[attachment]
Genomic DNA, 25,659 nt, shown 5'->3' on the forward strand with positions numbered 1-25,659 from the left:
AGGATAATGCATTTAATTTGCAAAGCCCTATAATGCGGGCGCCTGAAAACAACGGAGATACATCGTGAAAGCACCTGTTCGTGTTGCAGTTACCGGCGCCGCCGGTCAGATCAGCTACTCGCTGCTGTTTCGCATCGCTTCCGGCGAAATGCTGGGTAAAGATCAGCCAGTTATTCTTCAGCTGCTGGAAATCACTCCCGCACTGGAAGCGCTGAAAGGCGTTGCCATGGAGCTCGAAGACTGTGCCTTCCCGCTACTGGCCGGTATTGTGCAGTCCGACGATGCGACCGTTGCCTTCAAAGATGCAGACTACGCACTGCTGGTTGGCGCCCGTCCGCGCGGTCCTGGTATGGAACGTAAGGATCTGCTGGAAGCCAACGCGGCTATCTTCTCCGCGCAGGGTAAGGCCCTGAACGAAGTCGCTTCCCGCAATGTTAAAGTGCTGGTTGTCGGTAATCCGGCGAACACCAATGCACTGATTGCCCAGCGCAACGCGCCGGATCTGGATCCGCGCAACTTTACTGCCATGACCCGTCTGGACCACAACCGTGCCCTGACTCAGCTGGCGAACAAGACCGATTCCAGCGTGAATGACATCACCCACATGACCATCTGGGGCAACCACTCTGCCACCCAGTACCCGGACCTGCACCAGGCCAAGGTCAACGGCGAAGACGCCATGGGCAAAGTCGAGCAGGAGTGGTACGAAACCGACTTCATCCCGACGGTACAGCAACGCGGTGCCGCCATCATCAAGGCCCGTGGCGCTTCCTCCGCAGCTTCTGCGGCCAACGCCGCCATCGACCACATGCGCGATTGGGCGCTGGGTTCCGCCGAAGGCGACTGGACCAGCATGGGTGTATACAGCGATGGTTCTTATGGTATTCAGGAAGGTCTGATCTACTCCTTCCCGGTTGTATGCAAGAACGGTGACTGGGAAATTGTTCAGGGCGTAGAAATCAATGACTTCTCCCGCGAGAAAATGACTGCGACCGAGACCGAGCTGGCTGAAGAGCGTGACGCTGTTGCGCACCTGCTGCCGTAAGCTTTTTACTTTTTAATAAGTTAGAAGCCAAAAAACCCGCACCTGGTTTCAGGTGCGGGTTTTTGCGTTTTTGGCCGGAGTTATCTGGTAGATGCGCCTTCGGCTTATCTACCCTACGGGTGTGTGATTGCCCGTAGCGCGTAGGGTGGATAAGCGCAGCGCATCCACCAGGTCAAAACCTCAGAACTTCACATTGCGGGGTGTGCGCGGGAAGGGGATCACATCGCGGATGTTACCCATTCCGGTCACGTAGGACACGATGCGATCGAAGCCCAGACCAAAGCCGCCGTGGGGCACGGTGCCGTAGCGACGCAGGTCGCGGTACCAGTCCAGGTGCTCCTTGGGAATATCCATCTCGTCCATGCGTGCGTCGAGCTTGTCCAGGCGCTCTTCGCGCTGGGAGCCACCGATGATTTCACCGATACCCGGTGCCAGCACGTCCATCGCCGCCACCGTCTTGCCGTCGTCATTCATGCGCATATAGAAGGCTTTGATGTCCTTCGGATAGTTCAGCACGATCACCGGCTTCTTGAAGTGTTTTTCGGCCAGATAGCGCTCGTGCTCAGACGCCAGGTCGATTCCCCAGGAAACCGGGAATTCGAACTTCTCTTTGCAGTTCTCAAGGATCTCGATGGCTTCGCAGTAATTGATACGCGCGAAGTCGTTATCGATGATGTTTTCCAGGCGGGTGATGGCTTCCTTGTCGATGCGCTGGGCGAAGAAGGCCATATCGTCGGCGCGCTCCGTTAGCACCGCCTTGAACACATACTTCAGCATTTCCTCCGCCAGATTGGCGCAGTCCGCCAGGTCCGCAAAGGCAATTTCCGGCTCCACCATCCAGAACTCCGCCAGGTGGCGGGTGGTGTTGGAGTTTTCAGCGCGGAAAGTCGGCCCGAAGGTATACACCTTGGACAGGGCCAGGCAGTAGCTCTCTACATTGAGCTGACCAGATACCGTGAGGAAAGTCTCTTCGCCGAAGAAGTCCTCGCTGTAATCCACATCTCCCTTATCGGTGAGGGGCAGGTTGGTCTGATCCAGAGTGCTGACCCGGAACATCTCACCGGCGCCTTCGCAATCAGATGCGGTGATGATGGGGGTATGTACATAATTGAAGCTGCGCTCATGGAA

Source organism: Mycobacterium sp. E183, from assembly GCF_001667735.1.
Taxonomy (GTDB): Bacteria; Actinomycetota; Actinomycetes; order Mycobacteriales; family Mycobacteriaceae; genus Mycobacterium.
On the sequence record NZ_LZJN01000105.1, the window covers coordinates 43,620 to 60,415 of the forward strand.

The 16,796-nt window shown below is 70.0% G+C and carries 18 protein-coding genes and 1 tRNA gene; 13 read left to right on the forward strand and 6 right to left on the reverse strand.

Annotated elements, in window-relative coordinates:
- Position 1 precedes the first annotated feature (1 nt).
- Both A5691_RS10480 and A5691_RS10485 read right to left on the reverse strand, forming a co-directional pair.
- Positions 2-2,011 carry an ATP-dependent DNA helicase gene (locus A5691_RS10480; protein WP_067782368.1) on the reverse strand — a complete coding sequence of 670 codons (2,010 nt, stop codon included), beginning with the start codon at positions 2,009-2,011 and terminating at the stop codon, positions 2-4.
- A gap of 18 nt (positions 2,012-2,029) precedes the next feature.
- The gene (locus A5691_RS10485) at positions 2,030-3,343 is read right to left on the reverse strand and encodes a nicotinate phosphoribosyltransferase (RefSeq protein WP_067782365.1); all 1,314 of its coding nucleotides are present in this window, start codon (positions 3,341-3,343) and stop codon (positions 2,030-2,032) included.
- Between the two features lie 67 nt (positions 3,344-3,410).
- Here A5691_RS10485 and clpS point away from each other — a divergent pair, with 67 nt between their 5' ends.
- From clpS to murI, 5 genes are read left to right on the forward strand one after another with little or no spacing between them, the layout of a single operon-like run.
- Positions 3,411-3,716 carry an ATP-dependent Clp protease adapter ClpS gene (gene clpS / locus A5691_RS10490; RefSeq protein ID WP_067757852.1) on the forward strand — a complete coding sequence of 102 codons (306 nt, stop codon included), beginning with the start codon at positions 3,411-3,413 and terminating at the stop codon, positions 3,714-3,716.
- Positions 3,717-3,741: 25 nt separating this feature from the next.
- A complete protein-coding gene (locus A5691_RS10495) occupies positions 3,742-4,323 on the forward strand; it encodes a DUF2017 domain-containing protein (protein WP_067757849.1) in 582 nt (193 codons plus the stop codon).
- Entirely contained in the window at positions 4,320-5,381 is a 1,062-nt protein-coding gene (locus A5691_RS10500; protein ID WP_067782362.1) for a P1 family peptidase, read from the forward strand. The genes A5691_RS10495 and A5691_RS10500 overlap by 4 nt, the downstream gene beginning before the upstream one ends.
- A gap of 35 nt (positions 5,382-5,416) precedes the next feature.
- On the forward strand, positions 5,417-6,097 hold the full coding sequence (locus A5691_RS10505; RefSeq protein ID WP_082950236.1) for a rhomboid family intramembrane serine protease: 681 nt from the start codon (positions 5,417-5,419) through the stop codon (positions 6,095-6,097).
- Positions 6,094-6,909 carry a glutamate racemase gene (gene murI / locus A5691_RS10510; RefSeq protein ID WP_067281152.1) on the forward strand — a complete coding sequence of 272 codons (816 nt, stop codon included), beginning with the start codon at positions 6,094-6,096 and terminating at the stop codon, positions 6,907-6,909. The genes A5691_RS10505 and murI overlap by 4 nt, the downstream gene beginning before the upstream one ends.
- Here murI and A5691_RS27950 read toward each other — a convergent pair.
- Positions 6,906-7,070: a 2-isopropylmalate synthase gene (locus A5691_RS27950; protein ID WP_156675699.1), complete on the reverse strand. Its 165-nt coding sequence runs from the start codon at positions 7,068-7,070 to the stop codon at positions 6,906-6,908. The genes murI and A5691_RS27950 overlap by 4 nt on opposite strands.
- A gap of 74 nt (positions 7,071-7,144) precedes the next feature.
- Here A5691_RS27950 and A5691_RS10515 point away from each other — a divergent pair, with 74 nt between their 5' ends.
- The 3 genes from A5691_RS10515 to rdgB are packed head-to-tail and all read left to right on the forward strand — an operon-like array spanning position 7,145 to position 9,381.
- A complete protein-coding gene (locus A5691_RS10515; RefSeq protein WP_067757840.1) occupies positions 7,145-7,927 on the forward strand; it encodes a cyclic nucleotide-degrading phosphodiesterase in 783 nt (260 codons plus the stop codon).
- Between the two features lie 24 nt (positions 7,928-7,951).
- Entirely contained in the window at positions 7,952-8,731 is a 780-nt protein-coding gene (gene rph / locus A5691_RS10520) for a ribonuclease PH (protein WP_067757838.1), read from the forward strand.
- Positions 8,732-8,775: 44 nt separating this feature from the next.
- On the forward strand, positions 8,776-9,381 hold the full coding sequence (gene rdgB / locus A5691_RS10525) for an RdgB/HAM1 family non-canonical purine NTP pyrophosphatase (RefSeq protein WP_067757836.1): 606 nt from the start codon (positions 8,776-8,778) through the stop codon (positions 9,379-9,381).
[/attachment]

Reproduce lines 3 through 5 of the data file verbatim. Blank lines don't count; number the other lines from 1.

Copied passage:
Source organism: Mycobacterium sp. E183, from assembly GCF_001667735.1.
Taxonomy (GTDB): Bacteria; Actinomycetota; Actinomycetes; order Mycobacteriales; family Mycobacteriaceae; genus Mycobacterium.
On the sequence record NZ_LZJN01000105.1, the window covers coordinates 43,620 to 60,415 of the forward strand.